The liberal international order of the post-1945 period – the Bretton Woods system of UN, IMF, World Bank – and even the later Marshall Plan, and the concept and practice of ‘foreign aid’ for Third World ‘development, were debated and conceived in elite networks at the centre of which sat Chatham House, the Council on Foreign Relations, and their states’ respective foreign ministries.
By the1950s Chatham House had also become a model for think tanks across the empire and dominions. Versions of Chatham House appeared from the 1920s and 1930s in Australia, New Zealand, Canada, South Africa, India, and even across Europe. The Anglo-Saxonist core of the organisation, and its relations with the US and the rest of the English-speaking world, remained significant well into the postwar period.
Yet the winds of change forced a formal shift against overt racism in world politics. In the 1960s, Chatham House was accused of showing obvious bias against South Africa in the invitation to dialogues with a succession of sufficiently moderate black representatives. The aim was a negotiated revolution to ensure the smooth transfer of power to responsible black elites suitably attached in mind and interests to western capital.
Moreover, although the institute had no affiliation to any political party, it actually operated within and was greatly influenced by a particular ideological consensus or framework that reflected the mainstream of parliamentary politics – especially in its attachment to US global strategies, while ignoring alternatives. Yet in the chilly atmosphere of Thatcherism and Reaganomics of the 1980s, Chatham House suffered serious attacks when it showed its willingness to start dialogues with an unreformed Soviet Union.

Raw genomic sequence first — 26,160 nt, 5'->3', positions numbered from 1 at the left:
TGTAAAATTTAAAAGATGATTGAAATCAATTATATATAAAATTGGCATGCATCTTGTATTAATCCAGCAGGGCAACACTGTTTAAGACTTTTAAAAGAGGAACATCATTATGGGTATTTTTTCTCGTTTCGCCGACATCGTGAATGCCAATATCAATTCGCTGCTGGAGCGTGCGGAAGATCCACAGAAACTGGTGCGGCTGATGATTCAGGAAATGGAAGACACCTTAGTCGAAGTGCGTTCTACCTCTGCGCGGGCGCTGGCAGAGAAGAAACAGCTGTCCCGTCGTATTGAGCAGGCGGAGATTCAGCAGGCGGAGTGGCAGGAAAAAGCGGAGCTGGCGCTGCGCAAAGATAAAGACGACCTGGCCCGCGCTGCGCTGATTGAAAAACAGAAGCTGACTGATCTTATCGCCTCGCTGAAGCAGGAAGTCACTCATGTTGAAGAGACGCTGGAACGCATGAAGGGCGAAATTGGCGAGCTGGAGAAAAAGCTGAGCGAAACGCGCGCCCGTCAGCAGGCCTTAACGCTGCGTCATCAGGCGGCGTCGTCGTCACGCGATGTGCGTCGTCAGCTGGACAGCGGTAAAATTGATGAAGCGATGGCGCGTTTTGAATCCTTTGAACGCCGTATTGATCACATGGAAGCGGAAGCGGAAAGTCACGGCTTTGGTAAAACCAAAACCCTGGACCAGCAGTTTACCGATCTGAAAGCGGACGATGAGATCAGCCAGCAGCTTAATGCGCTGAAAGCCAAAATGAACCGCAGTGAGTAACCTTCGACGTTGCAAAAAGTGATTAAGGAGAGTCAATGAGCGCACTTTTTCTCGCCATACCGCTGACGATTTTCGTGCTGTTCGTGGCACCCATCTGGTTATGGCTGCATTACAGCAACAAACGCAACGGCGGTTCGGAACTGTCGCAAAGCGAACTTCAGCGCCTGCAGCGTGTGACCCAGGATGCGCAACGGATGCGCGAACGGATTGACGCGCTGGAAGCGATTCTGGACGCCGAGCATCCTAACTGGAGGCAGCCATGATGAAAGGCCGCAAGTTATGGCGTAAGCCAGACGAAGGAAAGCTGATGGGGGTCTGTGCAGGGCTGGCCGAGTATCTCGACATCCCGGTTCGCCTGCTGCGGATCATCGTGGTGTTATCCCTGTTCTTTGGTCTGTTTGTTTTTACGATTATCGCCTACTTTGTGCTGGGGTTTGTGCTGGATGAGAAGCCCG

As Chatham House enters its second century in 2020, much as its US counterpart the CFR, it faces a crisis of authority of the liberal international order that it helped conceptualise, foster, and engineer in and after the Second World War. As Antonio Gramsci noted, “The crisis consists precisely in the fact that the old is dying and the new cannot be born; in this interregnum a great variety of morbid symptoms appear.”
Indeed, Chatham House is one of the key elements of a complex international elite knowledge network that is waging a battle for hearts and minds in the wake of Trumpism, Brexit, growing popular opposition to military interventionism in the Middle East, and the dissolution of the United Kingdom itself. The authority of the liberal international order that grew out of ‘liberal-empire’ – imperial-internationalism – and further embedded Western power in world affairs, is unravelling at home and challenged by rising powers abroad.
Inderjeet Parmar is professor of international politics at City, University of London, and visiting professor at LSE IDEAS (the LSE’s foreign policy think tank). He is a columnist at The Wire. His twitter handle is @USEmpire.
Shihui Yin is a doctoral candidate at the University of Edinburgh, and an alumnae of City, University of London.